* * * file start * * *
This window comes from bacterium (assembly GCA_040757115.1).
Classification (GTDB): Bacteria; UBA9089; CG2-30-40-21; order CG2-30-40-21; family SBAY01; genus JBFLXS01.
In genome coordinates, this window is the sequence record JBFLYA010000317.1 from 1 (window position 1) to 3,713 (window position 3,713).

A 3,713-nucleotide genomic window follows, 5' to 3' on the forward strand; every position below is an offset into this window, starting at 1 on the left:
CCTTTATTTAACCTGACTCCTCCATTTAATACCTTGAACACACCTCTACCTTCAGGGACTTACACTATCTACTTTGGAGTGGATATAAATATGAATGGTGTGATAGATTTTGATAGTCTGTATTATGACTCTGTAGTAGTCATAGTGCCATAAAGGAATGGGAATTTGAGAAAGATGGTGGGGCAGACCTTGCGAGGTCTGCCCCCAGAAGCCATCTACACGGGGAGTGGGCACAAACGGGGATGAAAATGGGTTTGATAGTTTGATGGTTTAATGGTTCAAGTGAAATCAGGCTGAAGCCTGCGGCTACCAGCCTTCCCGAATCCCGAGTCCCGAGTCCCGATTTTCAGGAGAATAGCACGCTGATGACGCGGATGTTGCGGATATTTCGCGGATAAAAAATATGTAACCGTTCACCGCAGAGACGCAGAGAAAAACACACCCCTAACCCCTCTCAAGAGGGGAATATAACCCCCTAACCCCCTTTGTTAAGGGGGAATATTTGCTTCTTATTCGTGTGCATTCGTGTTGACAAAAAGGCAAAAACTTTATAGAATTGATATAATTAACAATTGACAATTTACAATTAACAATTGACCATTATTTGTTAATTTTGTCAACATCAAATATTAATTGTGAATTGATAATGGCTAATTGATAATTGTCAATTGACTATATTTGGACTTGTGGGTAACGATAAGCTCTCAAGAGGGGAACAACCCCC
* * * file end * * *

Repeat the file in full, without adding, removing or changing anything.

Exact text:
This window comes from bacterium (assembly GCA_040757115.1).
Classification (GTDB): Bacteria; UBA9089; CG2-30-40-21; order CG2-30-40-21; family SBAY01; genus JBFLXS01.
In genome coordinates, this window is the sequence record JBFLYA010000317.1 from 1 (window position 1) to 3,713 (window position 3,713).

A 3,713-nucleotide genomic window follows, 5' to 3' on the forward strand; every position below is an offset into this window, starting at 1 on the left:
CCTTTATTTAACCTGACTCCTCCATTTAATACCTTGAACACACCTCTACCTTCAGGGACTTACACTATCTACTTTGGAGTGGATATAAATATGAATGGTGTGATAGATTTTGATAGTCTGTATTATGACTCTGTAGTAGTCATAGTGCCATAAAGGAATGGGAATTTGAGAAAGATGGTGGGGCAGACCTTGCGAGGTCTGCCCCCAGAAGCCATCTACACGGGGAGTGGGCACAAACGGGGATGAAAATGGGTTTGATAGTTTGATGGTTTAATGGTTCAAGTGAAATCAGGCTGAAGCCTGCGGCTACCAGCCTTCCCGAATCCCGAGTCCCGAGTCCCGATTTTCAGGAGAATAGCACGCTGATGACGCGGATGTTGCGGATATTTCGCGGATAAAAAATATGTAACCGTTCACCGCAGAGACGCAGAGAAAAACACACCCCTAACCCCTCTCAAGAGGGGAATATAACCCCCTAACCCCCTTTGTTAAGGGGGAATATTTGCTTCTTATTCGTGTGCATTCGTGTTGACAAAAAGGCAAAAACTTTATAGAATTGATATAATTAACAATTGACAATTTACAATTAACAATTGACCATTATTTGTTAATTTTGTCAACATCAAATATTAATTGTGAATTGATAATGGCTAATTGATAATTGTCAATTGACTATATTTGGACTTGTGGGTAACGATAAGCTCTCAAGAGGGGAACAACCCCC